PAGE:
Once, a visitor to a Quaker meeting stood up after five minutes of silence and asked, “When does the service begin?” An old Friend rose after a brief reflection and said, “Service begins when the worship ends.”
Friends’ faith has led them to take an active role in social issues and service throughout the history of the Religious Society of Friends. Historically, Quakers have passed down testimonies that embody much of what guides our practice. Quakers hold testimonies regarding integrity, simplicity, equality, peace, community, and stewardship. Because our experience changes as times change, the testimonies have evolved in response to changing contexts, new needs, and new perceptions of the world.
Boulder Friends, as a continuation of their worship, take an active role in social issues and service, both as individuals and as representatives of the Meeting. Some of Boulder Meeting’s current projects are described below, with links to additional information.
Assistance for the homeless in Boulder County: The Service Committee organizes meal preparation once a month at Boulder Shelter for the Homeless, provides supplies and maintenance at the Echo House apartments for homeless families, and works with Boulder Outreach for Homeless Overflow (BOHO). Individual Friends volunteer at Emergency Family Assistance.
Assistance to groups in need, here and abroad: Recent Meeting work includes aiding Sudanese refugees in Boulder, assisting rural communities at Pine Ridge Reservation in South Dakota, and providing financial assistance for projects in a community in Togo, Africa.
Toward Right Relationship with Indigenous Peoples: Indigenous leaders are calling on people of faith to raise awareness about the historical and ongoing injustices committed against Native Peoples, and to seek ways of building right relationship with them in accord with the UN Declaration on the Rights of Indigenous Peoples. In response, the Toward Right Relationship Project offers workshops for adults and for students in middle school, high school, and college. Together, we examine the roots of injustice and the ways it is perpetuated in our communities, and consider steps we can take to build right relationship among all peoples.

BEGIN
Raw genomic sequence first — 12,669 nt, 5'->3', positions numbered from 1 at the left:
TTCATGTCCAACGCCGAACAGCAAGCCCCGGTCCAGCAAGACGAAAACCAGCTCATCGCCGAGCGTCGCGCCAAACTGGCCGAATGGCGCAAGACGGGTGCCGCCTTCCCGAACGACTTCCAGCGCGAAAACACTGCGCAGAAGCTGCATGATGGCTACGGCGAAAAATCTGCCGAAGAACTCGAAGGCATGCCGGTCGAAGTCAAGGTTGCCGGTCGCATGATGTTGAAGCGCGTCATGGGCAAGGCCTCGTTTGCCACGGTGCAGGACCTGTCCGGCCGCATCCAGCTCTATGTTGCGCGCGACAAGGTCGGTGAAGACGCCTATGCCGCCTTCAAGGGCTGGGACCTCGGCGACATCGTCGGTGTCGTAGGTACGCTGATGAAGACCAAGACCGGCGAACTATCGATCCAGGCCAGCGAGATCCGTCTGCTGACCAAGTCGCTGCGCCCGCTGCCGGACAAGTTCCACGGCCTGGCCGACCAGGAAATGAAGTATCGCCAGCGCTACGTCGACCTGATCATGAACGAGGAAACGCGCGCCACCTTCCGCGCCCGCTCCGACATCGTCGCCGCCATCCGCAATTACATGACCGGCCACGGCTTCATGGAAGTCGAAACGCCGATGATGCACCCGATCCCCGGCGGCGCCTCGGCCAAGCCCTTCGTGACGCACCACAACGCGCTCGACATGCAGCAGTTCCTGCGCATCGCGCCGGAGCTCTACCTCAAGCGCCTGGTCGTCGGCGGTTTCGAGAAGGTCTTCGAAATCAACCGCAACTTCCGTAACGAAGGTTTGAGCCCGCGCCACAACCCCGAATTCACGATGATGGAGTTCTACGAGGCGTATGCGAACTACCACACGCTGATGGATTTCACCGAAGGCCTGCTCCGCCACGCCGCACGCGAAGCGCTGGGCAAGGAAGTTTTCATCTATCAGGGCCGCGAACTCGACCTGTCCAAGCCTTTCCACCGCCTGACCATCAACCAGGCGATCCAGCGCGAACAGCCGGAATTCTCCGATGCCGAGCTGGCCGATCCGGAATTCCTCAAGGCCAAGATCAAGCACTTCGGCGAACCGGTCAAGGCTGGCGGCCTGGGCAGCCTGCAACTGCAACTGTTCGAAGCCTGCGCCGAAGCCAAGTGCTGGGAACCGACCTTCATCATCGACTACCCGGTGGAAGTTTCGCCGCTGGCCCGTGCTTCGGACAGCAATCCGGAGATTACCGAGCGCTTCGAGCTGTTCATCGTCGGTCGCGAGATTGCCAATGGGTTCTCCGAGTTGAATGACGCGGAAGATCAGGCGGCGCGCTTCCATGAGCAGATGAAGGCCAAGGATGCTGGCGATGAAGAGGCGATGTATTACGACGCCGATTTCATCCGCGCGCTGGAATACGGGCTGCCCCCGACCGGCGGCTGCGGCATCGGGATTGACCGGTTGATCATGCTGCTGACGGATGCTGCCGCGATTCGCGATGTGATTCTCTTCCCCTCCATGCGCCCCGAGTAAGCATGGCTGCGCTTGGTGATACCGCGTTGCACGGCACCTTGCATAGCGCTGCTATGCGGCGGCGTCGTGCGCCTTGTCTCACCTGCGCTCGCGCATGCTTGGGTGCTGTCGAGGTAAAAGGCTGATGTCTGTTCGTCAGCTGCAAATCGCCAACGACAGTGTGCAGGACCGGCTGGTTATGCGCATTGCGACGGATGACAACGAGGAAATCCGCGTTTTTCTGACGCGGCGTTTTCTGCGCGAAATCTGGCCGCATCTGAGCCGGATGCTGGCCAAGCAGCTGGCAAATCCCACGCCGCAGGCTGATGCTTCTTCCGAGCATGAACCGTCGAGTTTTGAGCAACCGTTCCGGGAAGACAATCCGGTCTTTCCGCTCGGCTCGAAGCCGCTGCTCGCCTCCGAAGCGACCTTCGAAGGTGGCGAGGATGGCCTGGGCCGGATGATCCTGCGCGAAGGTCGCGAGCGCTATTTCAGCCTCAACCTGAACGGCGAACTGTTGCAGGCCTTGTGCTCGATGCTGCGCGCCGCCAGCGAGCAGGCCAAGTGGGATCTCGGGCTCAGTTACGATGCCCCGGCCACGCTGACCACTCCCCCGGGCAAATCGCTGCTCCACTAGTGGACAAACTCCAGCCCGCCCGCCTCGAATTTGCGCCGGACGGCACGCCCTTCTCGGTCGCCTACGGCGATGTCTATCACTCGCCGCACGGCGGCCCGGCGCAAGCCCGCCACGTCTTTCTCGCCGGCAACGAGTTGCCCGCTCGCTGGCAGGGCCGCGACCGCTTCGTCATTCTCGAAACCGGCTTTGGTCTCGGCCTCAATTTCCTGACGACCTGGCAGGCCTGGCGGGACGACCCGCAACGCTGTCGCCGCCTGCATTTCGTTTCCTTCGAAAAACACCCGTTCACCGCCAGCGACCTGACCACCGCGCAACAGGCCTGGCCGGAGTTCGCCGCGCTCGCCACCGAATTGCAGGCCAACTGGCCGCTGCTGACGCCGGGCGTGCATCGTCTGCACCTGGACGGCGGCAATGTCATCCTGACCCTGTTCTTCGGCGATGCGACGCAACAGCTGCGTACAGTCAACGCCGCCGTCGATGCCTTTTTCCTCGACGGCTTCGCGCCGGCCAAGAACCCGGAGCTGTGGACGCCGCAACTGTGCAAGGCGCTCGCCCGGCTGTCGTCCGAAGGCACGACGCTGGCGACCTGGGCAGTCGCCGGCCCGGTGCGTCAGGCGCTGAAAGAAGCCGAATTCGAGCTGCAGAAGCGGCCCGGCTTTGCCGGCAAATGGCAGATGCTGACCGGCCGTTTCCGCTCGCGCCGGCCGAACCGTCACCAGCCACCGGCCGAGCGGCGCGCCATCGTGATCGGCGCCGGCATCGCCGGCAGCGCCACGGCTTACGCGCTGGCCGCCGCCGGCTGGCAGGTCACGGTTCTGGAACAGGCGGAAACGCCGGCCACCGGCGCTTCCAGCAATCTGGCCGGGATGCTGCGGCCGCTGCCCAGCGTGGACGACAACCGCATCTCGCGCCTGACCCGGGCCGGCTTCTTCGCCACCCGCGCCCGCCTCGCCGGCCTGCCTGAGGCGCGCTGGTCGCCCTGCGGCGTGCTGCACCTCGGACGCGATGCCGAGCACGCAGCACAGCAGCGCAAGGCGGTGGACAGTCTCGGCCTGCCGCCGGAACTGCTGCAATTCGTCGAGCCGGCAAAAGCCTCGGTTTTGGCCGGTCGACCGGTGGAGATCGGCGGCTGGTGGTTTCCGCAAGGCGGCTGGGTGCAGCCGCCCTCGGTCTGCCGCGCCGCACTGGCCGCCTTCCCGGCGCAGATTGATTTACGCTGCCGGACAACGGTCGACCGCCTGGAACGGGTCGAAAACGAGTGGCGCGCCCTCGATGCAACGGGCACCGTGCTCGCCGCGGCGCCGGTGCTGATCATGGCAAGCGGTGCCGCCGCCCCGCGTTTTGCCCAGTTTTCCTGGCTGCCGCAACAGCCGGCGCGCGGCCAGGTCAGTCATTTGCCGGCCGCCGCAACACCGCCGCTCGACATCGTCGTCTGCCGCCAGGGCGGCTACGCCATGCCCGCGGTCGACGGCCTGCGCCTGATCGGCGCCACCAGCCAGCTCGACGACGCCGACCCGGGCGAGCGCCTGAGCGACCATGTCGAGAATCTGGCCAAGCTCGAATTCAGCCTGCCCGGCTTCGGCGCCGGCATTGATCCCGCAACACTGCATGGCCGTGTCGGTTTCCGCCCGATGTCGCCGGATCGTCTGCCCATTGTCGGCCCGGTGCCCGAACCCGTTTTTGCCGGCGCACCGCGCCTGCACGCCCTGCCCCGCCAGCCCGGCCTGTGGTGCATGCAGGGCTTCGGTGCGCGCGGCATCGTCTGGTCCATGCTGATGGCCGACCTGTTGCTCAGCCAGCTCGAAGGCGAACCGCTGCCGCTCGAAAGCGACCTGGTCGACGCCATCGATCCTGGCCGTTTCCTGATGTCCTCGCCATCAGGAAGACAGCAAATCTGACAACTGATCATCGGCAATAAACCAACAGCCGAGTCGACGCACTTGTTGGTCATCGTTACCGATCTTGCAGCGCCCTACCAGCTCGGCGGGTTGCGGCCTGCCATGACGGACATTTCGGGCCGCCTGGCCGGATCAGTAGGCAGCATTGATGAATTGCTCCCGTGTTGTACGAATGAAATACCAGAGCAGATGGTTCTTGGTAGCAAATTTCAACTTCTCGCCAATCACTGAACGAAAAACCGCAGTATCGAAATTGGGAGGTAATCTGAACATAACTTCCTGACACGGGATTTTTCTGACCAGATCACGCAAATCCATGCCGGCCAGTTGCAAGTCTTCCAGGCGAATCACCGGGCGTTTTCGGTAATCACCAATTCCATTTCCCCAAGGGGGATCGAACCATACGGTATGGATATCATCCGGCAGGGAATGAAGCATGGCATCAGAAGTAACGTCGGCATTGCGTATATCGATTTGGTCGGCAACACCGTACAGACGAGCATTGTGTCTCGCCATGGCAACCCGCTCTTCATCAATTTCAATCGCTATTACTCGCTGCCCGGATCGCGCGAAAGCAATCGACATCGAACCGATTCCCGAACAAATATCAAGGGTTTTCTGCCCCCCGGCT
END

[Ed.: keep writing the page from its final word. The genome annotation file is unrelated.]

The Indigenous Peoples Concerns Committee seeks to increase our understanding and appreciation of Indigenous Peoples, to learn from them and their cultures, and to support them in exercising their rights and achieving their goals.
Minutes on Social Concerns
In our Meetings for Worship with a Concern for Business, we occasionally make public statements on issues of social concern, called Minutes. Recently approved minutes on social issues are listed below.
Minute in Solidarity With the Standing Rock Sioux Tribe and Other Indigenous Peoples in Protecting the Earth (October 9, 2016): For full text click Standing Rock.
Minute in Solidarity With Black Lives (January 10, 2016): For full text click Black Lives Matter.
Minute on Confronting Racial Bias, in Solidarity with Charleston (July 12, 2015): For full text click Minute on Confronting Racial Bias.
Minute on Syria (Sept. 8, 2013): As Quakers, we oppose any military action throughout the world and, at this time, we wish to emphasize our opposition to U.S. military action in Syria. Military action by the U.S. and other foreign countries will not stop the killing in Syria or bring those responsible for the use of chemical weapons to justice. Only international organizations such as the United Nations and the International Criminal Court are likely to be effective in establishing a negotiated peace agreement in Syria. Diplomatic engagement with all regional stakeholders is what is called for right now. We encourage the U.S. and other nations to commit their resources to relieve the suffering of the millions of refugees who have found it necessary to flee their homes in Syria.
Minute to Repudiate the Doctrine of Discovery and to Affirm the U.N. Declaration on the Rights of Indigenous Peoples (Mar. 10, 2013): For full text click IPC-Minute-March-10-2013.
Minute on Social and Political Activism Concerns Within the Meeting, adopted by Boulder Meeting on Sept. 9, 2001.
Disobedient Friends: A brief historical review of Quaker actions of civil disobedience, presented by Paul Wehr on Jan. 17, 2010.